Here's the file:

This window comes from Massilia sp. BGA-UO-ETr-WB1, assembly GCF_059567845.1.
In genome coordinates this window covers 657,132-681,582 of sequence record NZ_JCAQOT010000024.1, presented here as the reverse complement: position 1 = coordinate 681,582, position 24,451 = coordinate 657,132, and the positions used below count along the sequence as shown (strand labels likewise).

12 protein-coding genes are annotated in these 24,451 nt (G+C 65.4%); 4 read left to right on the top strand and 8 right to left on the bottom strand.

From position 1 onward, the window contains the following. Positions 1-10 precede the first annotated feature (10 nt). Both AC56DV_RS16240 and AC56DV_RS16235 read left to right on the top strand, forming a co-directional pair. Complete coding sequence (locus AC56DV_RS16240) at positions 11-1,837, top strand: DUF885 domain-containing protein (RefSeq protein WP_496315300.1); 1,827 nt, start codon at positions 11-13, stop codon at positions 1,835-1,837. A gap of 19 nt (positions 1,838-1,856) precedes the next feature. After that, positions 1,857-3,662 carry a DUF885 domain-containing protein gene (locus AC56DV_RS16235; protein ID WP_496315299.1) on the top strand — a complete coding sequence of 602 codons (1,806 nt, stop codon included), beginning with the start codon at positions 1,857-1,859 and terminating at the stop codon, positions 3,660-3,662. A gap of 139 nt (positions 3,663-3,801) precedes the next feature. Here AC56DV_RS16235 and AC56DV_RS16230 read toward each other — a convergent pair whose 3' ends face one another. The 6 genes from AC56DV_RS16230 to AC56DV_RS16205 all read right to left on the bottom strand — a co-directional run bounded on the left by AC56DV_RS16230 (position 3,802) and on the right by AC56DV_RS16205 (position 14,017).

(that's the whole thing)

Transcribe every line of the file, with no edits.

This window comes from Massilia sp. BGA-UO-ETr-WB1, assembly GCF_059567845.1.
In genome coordinates this window covers 657,132-681,582 of sequence record NZ_JCAQOT010000024.1, presented here as the reverse complement: position 1 = coordinate 681,582, position 24,451 = coordinate 657,132, and the positions used below count along the sequence as shown (strand labels likewise).

12 protein-coding genes are annotated in these 24,451 nt (G+C 65.4%); 4 read left to right on the top strand and 8 right to left on the bottom strand.

From position 1 onward, the window contains the following. Positions 1-10 precede the first annotated feature (10 nt). Both AC56DV_RS16240 and AC56DV_RS16235 read left to right on the top strand, forming a co-directional pair. Complete coding sequence (locus AC56DV_RS16240) at positions 11-1,837, top strand: DUF885 domain-containing protein (RefSeq protein WP_496315300.1); 1,827 nt, start codon at positions 11-13, stop codon at positions 1,835-1,837. A gap of 19 nt (positions 1,838-1,856) precedes the next feature. After that, positions 1,857-3,662 carry a DUF885 domain-containing protein gene (locus AC56DV_RS16235; protein ID WP_496315299.1) on the top strand — a complete coding sequence of 602 codons (1,806 nt, stop codon included), beginning with the start codon at positions 1,857-1,859 and terminating at the stop codon, positions 3,660-3,662. A gap of 139 nt (positions 3,663-3,801) precedes the next feature. Here AC56DV_RS16235 and AC56DV_RS16230 read toward each other — a convergent pair whose 3' ends face one another. The 6 genes from AC56DV_RS16230 to AC56DV_RS16205 all read right to left on the bottom strand — a co-directional run bounded on the left by AC56DV_RS16230 (position 3,802) and on the right by AC56DV_RS16205 (position 14,017).